Carla’s Story of Depression and Addiction
Several years ago, sitting at the table in the rehab dining room, it dawned on me this was either going to be a turning point in my life, or a point of no return. It was up to me.
I’m not going to put you through every single detail of the drama of rehab or the events leading up to it, but I will say alcohol and the choices I made while self-medicating with alcohol landed me there, much to my dismay and embarrassment.
After all, my family was considered upper-middle class, my (ex) husband had a well-paying job, we lived in a nice home, had beautiful children – I shouldn’t have been there. There were no DUIs, no public displays of drunkenness or abuse because of the alcohol. It had set me free.
But there I was anyway, having lost the fight with my dad about going somewhere for my depression. Depression was not an acceptable diagnosis. “Let’s get rid of the alcohol first,” my dad told me. “Then we’ll see about the depression.”
Funny thing was, it was the depression that had the tighter grip. Alcohol made the grip more bearable – alcohol made everything bearable.
My addiction to a depressant to treat depression was impressive. Here I was, depressed over the state of my marriage being on the downward turn, drinking to show I really didn’t give a damn; drinking to show how good I was at Guitar Hero while sauced; drinking to prove he couldn’t tell me what to do; drinking to make myself brave enough to get involved with a man I should never have been involved with; and drinking to prove to myself that at least inside of my soul, I was free.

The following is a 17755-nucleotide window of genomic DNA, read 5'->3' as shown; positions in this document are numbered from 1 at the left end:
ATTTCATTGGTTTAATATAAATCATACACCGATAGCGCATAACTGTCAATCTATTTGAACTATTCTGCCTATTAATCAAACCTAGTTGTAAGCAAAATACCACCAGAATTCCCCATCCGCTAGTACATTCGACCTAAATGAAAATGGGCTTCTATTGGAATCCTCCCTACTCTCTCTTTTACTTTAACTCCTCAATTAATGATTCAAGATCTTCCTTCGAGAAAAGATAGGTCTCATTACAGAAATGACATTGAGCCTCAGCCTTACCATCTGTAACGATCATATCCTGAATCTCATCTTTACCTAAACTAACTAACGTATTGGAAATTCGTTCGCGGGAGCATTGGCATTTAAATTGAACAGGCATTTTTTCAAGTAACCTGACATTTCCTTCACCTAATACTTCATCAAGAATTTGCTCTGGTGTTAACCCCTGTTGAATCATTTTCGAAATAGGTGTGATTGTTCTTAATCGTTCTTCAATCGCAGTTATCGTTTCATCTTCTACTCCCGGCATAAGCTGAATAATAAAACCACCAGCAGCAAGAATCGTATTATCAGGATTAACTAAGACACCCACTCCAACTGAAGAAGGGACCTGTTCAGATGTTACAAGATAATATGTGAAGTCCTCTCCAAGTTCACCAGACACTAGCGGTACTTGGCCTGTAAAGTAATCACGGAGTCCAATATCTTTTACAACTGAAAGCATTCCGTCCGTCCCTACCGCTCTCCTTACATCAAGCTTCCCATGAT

Because that is what addiction does, it makes us free. It takes away the pain, the anger, the sarcasm, the need, the want – the everything – and in its place leaves freedom. Or, what the addicted person believes to be freedom, when really it is just another pit.
Where to Start?
So what do professionals need to treat first? The addiction or the disorder? Do you treat the addiction to get to the root of the disorder? Do you treat the disorder to cut off the head of the addictive behavior? It really is a chicken and egg discussion, isn’t it?
What I know is that addictions and disorders don’t give a crap if you are the CEO of some mega corporation or someone living under a bridge. I also believe you cannot treat one and ignore the other. Both have to be dealt with and both have to be treated with serious intent.
I believe that while we have come a long way in dealing with addictive behaviors and disorders, as a country and as a people we need to learn how to place significance on both, and treat both for the major issues they are.